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In the USA, Przewalski's horse was cloned

In the USA, Przewalski's horse was cloned

In the USA, Przewalski's horse, which died about 40 years ago, was cloned. For the whole time, its gene was kept in the freezer. This was reported on Sunday, September 6, on the website of Revive & Restore, a company specializing in the preservation and restoration of genetic data of endangered animals.

A colt named Kurt, named after pathologist and geneticist Kurt Benirschke was born in early August in San Diego Zoo in California. Revive & Restore, together with ViaGen, was able to recover a gene that had been frozen in the 1980s.

“These were the cells of a stallion, born in 1975 in the UK, which was brought to the United States in 1978. He lived until 1998,” the organization's press office said.

American scientist, biologist Ben Novak wrote on his Twitter that this is the first cloning of Przewalski's horse in 17 years and that it is a “scientific breakthrough”.

Currently, there are about two thousand horses in the world, born from 12 Przewalski's horse and saved in the 1990s from absolute extinction. Stallion Kurt became the hope that in the future, scientists will be able to restore the population of red-listed animals.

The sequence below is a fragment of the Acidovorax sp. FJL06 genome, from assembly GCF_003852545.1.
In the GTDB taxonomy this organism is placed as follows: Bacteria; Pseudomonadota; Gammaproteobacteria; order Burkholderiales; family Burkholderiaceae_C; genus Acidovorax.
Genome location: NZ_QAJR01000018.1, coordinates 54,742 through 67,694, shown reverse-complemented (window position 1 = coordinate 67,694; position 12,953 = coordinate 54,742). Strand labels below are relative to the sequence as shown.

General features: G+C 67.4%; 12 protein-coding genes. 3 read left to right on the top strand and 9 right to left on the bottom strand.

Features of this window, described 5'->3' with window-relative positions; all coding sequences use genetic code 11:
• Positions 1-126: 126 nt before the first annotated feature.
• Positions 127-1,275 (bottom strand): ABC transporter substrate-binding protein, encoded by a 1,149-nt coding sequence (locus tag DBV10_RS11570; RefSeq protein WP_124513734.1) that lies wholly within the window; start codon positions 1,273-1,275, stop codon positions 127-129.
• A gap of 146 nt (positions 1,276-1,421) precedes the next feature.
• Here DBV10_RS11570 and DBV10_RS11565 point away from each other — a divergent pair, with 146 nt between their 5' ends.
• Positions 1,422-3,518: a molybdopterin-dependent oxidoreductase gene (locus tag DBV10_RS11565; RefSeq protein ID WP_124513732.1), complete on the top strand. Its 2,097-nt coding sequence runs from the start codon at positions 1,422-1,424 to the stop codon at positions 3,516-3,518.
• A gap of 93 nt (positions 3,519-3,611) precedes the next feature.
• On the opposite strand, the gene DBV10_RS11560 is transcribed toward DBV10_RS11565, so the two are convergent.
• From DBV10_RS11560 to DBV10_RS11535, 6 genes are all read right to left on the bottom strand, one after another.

In 2018, it was reported that scientists from China were going to clone a kitten using the same technology that was used in the reconstruction of the Dolly sheep. This method was developed in 1996. The unfertilized egg removed the nucleus, after which it transplanted the nucleus from a somatic cell, such as a fibroblast (connective tissue cells) embryo. It took scientists about 300 attempts before they could recreate a healthy embryo of Dolly's sheep.

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